My Elbert: Neurodegenerative Disease & Memory, Including Feeling of Shame

In Alzheimer’s disease, tau and another protein called amyloid-beta build up into tangles and plaques—known collectively as aggregates, which lead to Neurodegenerative Toxicity(ies)-Resulting in or characterized by degeneration of the nervous system, especially the neurons in the brain.

*Aside: An estimated 6.2 million Americans age 65 and older are living with Alzheimer’s dementia in 2021. The number of people with dementia is expected to increase to 152 million by 2050. My dad being one of those. The fundamental principle of Montessori approach is to value a patients’ naturally inquisitive and improving symptoms of dementia to foster learning in an intuitive and natural way. [Retrieved from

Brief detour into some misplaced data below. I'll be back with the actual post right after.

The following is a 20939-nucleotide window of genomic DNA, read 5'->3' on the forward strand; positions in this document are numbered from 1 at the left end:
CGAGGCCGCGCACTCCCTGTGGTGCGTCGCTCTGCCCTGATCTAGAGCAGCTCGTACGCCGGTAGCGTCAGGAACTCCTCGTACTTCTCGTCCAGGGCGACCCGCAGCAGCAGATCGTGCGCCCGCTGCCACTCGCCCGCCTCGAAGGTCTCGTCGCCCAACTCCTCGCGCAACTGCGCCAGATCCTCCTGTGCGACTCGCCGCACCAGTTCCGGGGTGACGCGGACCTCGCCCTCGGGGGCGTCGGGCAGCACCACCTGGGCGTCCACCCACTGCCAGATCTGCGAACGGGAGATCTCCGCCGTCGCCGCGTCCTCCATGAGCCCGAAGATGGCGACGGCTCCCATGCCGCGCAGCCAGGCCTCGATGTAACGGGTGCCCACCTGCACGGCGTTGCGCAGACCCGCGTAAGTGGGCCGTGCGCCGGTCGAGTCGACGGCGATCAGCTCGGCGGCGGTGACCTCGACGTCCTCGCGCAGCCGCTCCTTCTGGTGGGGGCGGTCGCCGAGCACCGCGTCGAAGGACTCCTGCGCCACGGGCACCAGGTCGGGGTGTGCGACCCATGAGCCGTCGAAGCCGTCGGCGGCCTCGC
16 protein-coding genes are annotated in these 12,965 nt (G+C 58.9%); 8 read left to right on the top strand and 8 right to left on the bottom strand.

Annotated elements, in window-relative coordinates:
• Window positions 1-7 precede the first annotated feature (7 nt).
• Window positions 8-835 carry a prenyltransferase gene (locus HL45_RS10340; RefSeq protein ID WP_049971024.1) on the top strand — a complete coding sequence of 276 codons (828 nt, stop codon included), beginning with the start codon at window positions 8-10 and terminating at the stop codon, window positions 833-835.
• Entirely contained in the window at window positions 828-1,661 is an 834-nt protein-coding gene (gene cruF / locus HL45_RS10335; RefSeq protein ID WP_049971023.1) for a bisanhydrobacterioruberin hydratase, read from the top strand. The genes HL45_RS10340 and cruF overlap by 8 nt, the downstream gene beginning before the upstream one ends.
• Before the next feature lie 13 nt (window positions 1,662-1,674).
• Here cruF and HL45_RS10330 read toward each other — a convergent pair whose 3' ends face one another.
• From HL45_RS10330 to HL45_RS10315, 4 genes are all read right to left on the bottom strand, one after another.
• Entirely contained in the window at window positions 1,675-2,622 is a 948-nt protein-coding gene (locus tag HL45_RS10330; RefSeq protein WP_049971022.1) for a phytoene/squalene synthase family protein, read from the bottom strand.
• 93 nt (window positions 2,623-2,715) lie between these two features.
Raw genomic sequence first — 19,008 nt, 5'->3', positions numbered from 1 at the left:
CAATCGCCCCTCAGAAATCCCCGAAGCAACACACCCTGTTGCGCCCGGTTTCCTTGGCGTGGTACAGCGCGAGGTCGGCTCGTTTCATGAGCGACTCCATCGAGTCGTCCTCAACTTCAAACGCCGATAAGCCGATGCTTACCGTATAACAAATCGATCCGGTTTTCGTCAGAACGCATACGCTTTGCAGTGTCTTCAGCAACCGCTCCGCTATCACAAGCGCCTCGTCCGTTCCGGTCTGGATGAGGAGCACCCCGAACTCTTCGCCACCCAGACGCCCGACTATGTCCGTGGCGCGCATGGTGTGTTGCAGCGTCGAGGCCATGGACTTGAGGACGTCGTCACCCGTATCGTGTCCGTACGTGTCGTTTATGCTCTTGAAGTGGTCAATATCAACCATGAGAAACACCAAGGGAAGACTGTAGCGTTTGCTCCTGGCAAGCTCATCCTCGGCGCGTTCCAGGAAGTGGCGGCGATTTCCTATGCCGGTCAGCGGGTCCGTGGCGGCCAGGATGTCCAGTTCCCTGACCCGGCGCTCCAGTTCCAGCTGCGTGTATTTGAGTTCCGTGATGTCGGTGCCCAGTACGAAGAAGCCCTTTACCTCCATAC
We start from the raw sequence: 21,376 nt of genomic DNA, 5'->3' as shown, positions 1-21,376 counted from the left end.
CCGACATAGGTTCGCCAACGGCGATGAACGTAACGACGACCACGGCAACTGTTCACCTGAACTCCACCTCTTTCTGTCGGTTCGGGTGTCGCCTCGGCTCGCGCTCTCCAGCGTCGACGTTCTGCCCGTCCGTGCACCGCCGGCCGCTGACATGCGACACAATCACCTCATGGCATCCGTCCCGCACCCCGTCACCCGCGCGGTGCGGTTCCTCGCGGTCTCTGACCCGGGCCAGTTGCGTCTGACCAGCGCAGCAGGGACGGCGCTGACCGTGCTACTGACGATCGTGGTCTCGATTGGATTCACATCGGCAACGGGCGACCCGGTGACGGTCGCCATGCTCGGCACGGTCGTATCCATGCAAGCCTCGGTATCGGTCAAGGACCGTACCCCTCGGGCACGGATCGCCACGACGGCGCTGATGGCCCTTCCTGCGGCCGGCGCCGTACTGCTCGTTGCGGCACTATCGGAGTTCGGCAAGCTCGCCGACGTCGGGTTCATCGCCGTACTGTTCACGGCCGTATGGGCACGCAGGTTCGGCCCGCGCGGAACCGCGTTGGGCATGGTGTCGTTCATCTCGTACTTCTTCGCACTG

Interesting Research- Dementia, those with memory loss, they did have faster thinning of the entorhinal cortex due to amyloid level as well as brain shrinkage of the hippocampus. Relevantly, the Wnt pathway has been recognized as critical for the central nervous system development, several Wnt components retain their expression in the adult brain, including the hippocampus, and have proven to be fundamental in both the development and function of synapses (Inestrosa and Arenas, 2010; Inestrosa and Varela-Nallar, 2015). Altogether, these findings strongly suggest that Wnt signaling might be down-regulated during aging, leading to increased vulnerability of the neural network and increasing the risk for the onset and progression of age-related pathologies, such as AD. Wnt inhibitors, including the secreted-frizzled-related protein 1 and 2 (SFRP-1 and SFRP-2) and Dickkopf-1 (Dkk-1), all them antagonists at the cell surface. As a result, mice deficient in Dkk-1 exhibit enhanced spatial working memory and memory consolidation and also show improvements in affective behavior (Caricasole et al., 2003, 2004) [Retrieved from Scienmag. “SCIENMAG.” What Comes First, Beta-Amyloid Plaques or Thinking and Memory Problems?,; Scienmag. “SCIENMAG.” What Comes First, Beta-Amyloid Plaques or Thinking and Memory Problems?,;;].